Director of Biblioteca Ricciardiana
A Small Library: The Riccardiana Library in Florence and Its Collections
The Biblioteca Riccardiana may be the smallest of the four state libraries in Florence in terms of the number of its books but certainly not in terms of their quality and importance. Its collection of manuscripts and printed books has the merit and uniqueness of still being housed on the shelves made by the Riccardi, from whom the library takes its name, in the same position in which they were left by their former owners. The library is, therefore, to quote the famous words of one of its illustrious directors, Guido Biagi (1855–1925), ‘the only example of what was a patrician library in a sumptuous palace.’
The palace itself – once the home of the Medici who commissioned Michelozzo to design it in 1444 and bought by the Riccardi at the height of their economic power in 1659 – has the vocation of a treasure trove of books. Filarete, in his Treatise on Architecture, describes Piero dei Medici’s library, which has now disappeared, and how books brought him comfort even during his attacks of gout. The location has sometimes influenced the Riccardi’s collecting choices: for example, in a splendid Virgil (Ricc. 492), illuminated by Apollonio di Giovanni, the events of Aeneas and the fall of Troy are set against the backdrop of the construction phases of the palazzo itself. Moreover, the abacus book by Filippo Calandri (Ricc. 2669), displayed on occasion of this exhibition (doc. 67), is not a casual presence in the Riccardi collections. The richly illuminated book was commissioned by Lorenzo de’ Medici, a former inhabitant of the palazzo, for his son Giuliano, the future Duke of Nemours, and was purchased by Gabriello Riccardi, who in the manuscript catalogue of his library had it described simply as ‘Aritmetica – eleganter picturatus.’ Its decorative apparatus, sumptuous in some parts and unusual for its scenes of daily life in others, is attributed partly to the school of Boccardino the Elder and partly to Gherardo di Giovanni and Pedro Berruguete.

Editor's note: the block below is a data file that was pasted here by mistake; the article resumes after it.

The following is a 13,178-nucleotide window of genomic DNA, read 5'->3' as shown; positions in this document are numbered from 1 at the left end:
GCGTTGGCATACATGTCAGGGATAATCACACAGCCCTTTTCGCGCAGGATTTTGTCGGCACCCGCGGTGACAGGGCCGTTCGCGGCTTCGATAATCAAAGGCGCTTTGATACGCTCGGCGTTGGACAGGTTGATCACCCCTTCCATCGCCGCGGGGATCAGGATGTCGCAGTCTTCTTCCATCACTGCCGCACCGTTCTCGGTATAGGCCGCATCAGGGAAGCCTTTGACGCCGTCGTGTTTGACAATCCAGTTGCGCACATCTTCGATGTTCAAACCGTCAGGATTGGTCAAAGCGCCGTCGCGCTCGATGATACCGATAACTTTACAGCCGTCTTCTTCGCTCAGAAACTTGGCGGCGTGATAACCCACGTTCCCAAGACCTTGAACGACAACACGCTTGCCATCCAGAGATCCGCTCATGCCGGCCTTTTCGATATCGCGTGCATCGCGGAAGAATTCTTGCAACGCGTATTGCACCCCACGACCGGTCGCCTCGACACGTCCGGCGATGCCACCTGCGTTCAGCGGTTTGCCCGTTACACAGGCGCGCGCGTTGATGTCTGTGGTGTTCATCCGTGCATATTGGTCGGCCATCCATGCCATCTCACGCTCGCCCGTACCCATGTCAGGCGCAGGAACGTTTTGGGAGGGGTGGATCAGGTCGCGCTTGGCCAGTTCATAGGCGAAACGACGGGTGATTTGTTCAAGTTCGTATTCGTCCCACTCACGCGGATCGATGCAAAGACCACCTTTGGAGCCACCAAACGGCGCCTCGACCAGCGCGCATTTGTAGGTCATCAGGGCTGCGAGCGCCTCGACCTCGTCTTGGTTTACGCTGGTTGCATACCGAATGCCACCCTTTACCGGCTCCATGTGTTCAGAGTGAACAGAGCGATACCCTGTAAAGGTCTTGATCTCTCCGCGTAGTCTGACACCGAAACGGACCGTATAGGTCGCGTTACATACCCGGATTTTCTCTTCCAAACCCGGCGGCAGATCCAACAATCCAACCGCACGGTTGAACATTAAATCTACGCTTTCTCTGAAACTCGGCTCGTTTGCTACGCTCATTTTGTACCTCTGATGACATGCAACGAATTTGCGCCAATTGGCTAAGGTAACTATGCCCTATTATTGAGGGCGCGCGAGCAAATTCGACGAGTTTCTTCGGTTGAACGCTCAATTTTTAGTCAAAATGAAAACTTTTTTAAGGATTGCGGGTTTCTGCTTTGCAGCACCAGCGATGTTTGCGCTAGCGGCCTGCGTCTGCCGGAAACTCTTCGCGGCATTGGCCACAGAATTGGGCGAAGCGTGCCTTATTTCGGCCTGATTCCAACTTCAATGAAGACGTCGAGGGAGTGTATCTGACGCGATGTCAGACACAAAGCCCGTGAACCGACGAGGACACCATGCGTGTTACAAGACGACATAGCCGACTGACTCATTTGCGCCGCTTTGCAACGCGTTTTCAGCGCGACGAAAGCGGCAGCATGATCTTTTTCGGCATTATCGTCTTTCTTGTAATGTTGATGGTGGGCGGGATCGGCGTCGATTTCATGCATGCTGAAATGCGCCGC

The collections of the Biblioteca Riccardiana are the result of an intense bibliophilia on the part of all the members of the Riccardi family, starting with the fifteenth-century tailor Anichino, founder of the family, with his 15 books, then sixteenth-century Riccardo Romolo and his library in the palazzo in Via Valfonda, which contained 500 books, and finally Gabriello, whose personal library, as we shall see, exceeded the family’s in the eighteenth century.